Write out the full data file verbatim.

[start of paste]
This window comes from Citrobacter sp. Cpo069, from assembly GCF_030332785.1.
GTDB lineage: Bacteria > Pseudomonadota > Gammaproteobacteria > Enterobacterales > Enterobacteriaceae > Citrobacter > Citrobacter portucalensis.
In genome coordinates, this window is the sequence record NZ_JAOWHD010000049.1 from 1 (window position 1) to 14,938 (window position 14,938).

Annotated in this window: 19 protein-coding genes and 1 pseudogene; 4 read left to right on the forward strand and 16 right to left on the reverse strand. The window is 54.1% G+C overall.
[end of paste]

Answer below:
This window comes from Citrobacter sp. Cpo069, from assembly GCF_030332785.1.
GTDB lineage: Bacteria > Pseudomonadota > Gammaproteobacteria > Enterobacterales > Enterobacteriaceae > Citrobacter > Citrobacter portucalensis.
In genome coordinates, this window is the sequence record NZ_JAOWHD010000049.1 from 1 (window position 1) to 14,938 (window position 14,938).

Annotated in this window: 19 protein-coding genes and 1 pseudogene; 4 read left to right on the forward strand and 16 right to left on the reverse strand. The window is 54.1% G+C overall.